Estate administration is about managing the activities relating to the valuation, collection and distribution of the estate of a person who has died. This will include tax, legal and administrative activities.
To administer the estate, you will need to apply for a grant of representation. A grant of representation is a document given out by the Probate Service. It gives the correct person(s) the authority to administer a deceased person’s estate. So for instance, they will be able to access money from any organisations which hold assets belonging to the person who has died.
Has the deceased made a will?
The first step is to check if there is a will. The will would normally state who would administer the estate known as the executor. In this case, it is the executor that would apply for the grant of representation. The executor’s right to deal with the estate of someone who has died is known as probate. If the will names more than one executor, every person named is required to apply for a grant of representation. It is only the executor(s) who swear an oath in support of the application that will be named on the grant of representation and only their signature will be required to release the deceased person’s assets.
The executor is unable or unwilling to apply for a grant of representation
If there is a will, but there is no executor named in the will, or when the executor is unable or unwilling to apply for the grant, you should contact your local probate registry and they would explain what you need to do. They will issue you with a Letter of Administration (with will).
There is no will, what can I do?
Where there is no will or the will is invalid, the deceased’s next of kin can usually apply for a grant of representation. Once this is completed, you will be issued with a Letter of Administration. It is the law that decides who inherits the estate in accordance with intestacy rules where there is no will or the will is invalid.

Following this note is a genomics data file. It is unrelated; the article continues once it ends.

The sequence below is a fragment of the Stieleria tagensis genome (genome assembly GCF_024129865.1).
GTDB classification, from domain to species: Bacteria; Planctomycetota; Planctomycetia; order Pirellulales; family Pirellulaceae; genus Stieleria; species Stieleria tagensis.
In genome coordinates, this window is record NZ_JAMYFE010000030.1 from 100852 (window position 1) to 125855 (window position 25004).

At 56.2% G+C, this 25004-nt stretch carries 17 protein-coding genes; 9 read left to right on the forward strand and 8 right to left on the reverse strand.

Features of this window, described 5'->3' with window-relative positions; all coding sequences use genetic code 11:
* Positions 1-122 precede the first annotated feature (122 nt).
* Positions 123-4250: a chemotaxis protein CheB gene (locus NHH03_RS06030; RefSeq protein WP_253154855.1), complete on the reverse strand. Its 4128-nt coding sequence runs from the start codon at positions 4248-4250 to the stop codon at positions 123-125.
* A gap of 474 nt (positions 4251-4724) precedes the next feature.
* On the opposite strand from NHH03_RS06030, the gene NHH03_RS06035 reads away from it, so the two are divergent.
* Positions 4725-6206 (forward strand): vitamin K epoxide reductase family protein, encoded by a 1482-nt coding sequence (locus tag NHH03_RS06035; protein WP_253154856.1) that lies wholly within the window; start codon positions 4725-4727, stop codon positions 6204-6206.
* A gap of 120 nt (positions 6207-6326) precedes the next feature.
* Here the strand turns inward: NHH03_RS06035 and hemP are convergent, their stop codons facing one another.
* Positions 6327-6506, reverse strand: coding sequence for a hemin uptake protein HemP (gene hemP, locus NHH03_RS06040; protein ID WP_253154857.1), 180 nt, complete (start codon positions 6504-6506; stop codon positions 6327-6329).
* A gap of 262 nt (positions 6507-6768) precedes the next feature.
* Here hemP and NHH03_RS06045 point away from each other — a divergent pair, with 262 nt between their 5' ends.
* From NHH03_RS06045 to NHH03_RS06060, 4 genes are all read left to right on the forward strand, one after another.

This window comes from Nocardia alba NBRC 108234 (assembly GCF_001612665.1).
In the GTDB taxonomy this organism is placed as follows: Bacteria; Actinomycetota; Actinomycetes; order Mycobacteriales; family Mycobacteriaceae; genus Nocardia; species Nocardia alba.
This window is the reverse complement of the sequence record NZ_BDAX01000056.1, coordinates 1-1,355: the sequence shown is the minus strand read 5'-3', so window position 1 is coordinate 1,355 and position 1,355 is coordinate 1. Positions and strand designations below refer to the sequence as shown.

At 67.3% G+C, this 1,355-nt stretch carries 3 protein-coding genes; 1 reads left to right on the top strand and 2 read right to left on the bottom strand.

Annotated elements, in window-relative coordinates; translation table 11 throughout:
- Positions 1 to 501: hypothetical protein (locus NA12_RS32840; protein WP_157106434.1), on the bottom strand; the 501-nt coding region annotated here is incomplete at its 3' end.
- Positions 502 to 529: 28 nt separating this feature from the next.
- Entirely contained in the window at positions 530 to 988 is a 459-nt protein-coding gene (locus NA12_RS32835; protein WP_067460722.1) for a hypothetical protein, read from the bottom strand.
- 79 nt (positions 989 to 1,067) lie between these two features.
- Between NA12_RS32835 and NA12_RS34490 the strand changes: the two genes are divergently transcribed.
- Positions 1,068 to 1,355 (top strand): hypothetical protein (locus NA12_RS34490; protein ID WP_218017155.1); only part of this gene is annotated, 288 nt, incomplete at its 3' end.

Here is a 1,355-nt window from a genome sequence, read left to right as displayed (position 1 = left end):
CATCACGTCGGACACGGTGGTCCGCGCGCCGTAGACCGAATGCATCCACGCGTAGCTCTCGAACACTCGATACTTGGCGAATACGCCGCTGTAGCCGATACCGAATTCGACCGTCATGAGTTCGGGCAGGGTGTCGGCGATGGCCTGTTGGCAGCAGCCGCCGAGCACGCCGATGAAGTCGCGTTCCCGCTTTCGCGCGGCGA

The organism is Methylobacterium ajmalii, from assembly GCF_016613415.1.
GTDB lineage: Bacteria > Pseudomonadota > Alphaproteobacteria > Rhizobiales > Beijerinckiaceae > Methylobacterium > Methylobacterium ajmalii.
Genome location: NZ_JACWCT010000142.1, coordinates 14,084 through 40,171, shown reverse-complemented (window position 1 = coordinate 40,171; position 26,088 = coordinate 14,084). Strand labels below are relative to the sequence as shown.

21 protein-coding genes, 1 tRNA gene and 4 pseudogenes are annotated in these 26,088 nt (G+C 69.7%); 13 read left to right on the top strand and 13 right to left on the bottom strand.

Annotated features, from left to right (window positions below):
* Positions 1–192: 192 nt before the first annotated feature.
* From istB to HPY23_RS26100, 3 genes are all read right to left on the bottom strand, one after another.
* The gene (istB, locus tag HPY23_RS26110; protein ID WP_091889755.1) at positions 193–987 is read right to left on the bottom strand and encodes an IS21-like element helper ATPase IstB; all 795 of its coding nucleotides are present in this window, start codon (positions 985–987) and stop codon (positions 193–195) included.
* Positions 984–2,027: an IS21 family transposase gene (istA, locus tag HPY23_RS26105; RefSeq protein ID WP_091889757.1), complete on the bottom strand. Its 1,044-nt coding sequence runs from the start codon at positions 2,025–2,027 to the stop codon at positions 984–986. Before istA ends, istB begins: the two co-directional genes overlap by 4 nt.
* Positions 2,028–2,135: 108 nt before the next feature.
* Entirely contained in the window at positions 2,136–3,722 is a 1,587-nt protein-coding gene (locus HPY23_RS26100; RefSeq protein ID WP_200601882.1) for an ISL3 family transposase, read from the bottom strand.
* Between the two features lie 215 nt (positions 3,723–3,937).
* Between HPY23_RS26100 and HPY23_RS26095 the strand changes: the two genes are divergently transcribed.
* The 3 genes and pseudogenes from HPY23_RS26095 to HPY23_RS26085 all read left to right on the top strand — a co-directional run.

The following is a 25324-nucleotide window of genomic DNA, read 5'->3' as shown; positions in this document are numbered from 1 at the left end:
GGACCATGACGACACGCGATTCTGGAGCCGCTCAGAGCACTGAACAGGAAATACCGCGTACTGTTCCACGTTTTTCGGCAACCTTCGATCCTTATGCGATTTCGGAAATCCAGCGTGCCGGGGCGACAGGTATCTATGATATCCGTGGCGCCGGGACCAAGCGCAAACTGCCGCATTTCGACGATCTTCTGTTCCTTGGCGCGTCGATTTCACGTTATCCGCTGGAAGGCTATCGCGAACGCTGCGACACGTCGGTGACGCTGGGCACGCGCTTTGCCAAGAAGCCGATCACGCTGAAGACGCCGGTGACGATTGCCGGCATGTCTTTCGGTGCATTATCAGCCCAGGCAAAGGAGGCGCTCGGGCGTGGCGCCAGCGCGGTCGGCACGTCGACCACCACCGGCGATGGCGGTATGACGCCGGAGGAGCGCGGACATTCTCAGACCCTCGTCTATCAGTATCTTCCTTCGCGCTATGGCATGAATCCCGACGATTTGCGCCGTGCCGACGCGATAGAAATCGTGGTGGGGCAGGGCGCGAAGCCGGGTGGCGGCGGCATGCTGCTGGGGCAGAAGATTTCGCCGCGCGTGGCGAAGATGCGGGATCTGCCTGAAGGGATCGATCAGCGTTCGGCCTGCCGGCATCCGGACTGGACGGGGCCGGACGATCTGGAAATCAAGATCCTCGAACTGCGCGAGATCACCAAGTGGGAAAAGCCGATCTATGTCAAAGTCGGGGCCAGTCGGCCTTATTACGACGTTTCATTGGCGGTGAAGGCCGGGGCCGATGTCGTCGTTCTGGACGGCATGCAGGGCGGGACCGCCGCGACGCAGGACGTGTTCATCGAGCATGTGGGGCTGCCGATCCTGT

The administrator is chosen in accordance with the following hierarchy:
Is it always necessary to apply for a grant of representation?
If you are a joint property owner or have a joint bank or building society account with the deceased, there is no need to apply for a grant of representation.
With a joint property, you will need to check how the property is owned. If it is a ‘joint tenancy’, the surviving owner will inherit the whole property automatically by rights of survivorship but if it is a ‘tenancy in common’, the deceased’s will "intestacy rules" state who inherits their share. Usually, a married couple hold a property as joint tenants.
I am not sure how the property is owned
The title deeds should state how a property is owned but the words ‘joint tenant’ or ‘tenants in common’ are hardly ever used.
If your home is registered with the Land Registry and the Title Register in the title deeds shows two or more registered owners (including the deceased), the property is owned jointly.
In this case, you should check the register under Proprietorship Register section of the deeds for the following text:
"No disposition by a sole proprietor of the registered estate (except a trust corporation) under which capital money arises is to be registered unless authorised by an order of the court."
If you see these words, it means the property is held as tenants in common. If it is absent, it is held as joint tenants.
You can get a copy of your title deeds, if you do not have one, from the Land Registry.